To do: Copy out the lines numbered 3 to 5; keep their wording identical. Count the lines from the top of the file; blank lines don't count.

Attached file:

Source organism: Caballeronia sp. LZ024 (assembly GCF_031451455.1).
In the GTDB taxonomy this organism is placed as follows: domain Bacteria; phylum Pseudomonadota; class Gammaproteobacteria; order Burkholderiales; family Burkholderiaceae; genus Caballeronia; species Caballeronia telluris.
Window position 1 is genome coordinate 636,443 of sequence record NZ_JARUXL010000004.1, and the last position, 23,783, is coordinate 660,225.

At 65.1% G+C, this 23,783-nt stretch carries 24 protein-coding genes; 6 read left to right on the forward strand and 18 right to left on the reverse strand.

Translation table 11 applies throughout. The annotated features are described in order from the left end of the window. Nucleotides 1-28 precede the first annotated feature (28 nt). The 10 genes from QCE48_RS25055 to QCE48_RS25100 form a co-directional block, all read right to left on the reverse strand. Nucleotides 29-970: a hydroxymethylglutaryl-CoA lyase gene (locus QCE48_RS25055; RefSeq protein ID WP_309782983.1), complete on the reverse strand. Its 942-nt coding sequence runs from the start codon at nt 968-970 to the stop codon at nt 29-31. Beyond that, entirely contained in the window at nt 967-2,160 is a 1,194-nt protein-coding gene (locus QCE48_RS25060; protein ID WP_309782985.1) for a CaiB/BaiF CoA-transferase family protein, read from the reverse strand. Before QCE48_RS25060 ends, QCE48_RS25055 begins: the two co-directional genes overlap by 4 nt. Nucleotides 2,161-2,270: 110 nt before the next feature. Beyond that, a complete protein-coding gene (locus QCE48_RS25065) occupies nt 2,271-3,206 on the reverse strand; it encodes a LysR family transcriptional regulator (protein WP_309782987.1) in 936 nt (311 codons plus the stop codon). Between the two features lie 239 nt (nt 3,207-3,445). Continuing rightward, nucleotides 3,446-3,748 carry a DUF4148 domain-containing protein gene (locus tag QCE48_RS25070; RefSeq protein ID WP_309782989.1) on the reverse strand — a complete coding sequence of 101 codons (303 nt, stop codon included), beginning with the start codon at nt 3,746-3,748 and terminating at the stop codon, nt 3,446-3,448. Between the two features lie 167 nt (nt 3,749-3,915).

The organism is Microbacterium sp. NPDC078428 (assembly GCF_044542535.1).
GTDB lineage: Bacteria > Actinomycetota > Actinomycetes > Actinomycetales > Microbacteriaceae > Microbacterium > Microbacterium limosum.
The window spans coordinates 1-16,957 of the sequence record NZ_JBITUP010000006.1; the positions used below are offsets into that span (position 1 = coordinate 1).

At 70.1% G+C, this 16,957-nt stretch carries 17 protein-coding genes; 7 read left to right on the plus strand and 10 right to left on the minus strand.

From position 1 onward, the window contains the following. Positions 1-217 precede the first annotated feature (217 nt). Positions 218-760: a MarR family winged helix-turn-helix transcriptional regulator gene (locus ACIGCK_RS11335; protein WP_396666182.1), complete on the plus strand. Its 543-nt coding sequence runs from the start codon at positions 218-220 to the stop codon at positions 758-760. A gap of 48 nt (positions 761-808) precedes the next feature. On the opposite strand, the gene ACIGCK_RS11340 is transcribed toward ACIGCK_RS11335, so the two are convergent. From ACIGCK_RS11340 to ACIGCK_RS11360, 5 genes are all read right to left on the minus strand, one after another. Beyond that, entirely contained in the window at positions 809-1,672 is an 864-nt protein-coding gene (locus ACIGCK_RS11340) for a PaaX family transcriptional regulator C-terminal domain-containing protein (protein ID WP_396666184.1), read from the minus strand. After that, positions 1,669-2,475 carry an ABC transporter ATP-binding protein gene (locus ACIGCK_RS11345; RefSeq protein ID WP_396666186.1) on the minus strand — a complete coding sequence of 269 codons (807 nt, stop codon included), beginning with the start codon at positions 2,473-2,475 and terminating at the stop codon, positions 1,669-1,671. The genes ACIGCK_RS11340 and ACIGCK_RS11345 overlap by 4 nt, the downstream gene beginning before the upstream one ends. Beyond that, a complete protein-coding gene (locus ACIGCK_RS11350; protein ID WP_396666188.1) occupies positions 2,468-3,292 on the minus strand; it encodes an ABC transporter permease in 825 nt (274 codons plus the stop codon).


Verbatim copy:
Window position 1 is genome coordinate 636,443 of sequence record NZ_JARUXL010000004.1, and the last position, 23,783, is coordinate 660,225.

At 65.1% G+C, this 23,783-nt stretch carries 24 protein-coding genes; 6 read left to right on the forward strand and 18 right to left on the reverse strand.

Translation table 11 applies throughout. The annotated features are described in order from the left end of the window. Nucleotides 1-28 precede the first annotated feature (28 nt). The 10 genes from QCE48_RS25055 to QCE48_RS25100 form a co-directional block, all read right to left on the reverse strand. Nucleotides 29-970: a hydroxymethylglutaryl-CoA lyase gene (locus QCE48_RS25055; RefSeq protein ID WP_309782983.1), complete on the reverse strand. Its 942-nt coding sequence runs from the start codon at nt 968-970 to the stop codon at nt 29-31. Beyond that, entirely contained in the window at nt 967-2,160 is a 1,194-nt protein-coding gene (locus QCE48_RS25060; protein ID WP_309782985.1) for a CaiB/BaiF CoA-transferase family protein, read from the reverse strand. Before QCE48_RS25060 ends, QCE48_RS25055 begins: the two co-directional genes overlap by 4 nt. Nucleotides 2,161-2,270: 110 nt before the next feature. Beyond that, a complete protein-coding gene (locus QCE48_RS25065) occupies nt 2,271-3,206 on the reverse strand; it encodes a LysR family transcriptional regulator (protein WP_309782987.1) in 936 nt (311 codons plus the stop codon). Between the two features lie 239 nt (nt 3,207-3,445). Continuing rightward, nucleotides 3,446-3,748 carry a DUF4148 domain-containing protein gene (locus tag QCE48_RS25070; RefSeq protein ID WP_309782989.1) on the reverse strand — a complete coding sequence of 101 codons (303 nt, stop codon included), beginning with the start codon at nt 3,746-3,748 and terminating at the stop codon, nt 3,446-3,448. Between the two features lie 167 nt (nt 3,749-3,915).